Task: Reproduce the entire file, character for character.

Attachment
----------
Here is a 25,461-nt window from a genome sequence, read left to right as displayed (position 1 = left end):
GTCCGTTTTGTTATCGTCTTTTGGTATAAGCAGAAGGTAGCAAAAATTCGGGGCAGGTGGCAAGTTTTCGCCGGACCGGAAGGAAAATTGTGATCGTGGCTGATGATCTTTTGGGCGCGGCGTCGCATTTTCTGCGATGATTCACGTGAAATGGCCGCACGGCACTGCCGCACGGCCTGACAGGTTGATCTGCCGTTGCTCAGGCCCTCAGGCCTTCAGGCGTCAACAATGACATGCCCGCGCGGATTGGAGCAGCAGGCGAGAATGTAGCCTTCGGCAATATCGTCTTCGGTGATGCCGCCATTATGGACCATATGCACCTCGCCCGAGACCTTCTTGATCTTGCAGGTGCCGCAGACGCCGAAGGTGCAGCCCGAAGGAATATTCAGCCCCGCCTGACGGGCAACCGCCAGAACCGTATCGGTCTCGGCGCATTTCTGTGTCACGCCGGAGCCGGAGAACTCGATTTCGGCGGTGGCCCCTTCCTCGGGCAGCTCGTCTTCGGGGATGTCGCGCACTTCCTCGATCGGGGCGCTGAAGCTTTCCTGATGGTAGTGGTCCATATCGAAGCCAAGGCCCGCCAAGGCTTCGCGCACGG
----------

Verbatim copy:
Here is a 25,461-nt window from a genome sequence, read left to right as displayed (position 1 = left end):
GTCCGTTTTGTTATCGTCTTTTGGTATAAGCAGAAGGTAGCAAAAATTCGGGGCAGGTGGCAAGTTTTCGCCGGACCGGAAGGAAAATTGTGATCGTGGCTGATGATCTTTTGGGCGCGGCGTCGCATTTTCTGCGATGATTCACGTGAAATGGCCGCACGGCACTGCCGCACGGCCTGACAGGTTGATCTGCCGTTGCTCAGGCCCTCAGGCCTTCAGGCGTCAACAATGACATGCCCGCGCGGATTGGAGCAGCAGGCGAGAATGTAGCCTTCGGCAATATCGTCTTCGGTGATGCCGCCATTATGGACCATATGCACCTCGCCCGAGACCTTCTTGATCTTGCAGGTGCCGCAGACGCCGAAGGTGCAGCCCGAAGGAATATTCAGCCCCGCCTGACGGGCAACCGCCAGAACCGTATCGGTCTCGGCGCATTTCTGTGTCACGCCGGAGCCGGAGAACTCGATTTCGGCGGTGGCCCCTTCCTCGGGCAGCTCGTCTTCGGGGATGTCGCGCACTTCCTCGATCGGGGCGCTGAAGCTTTCCTGATGGTAGTGGTCCATATCGAAGCCAAGGCCCGCCAAGGCTTCGCGCACGG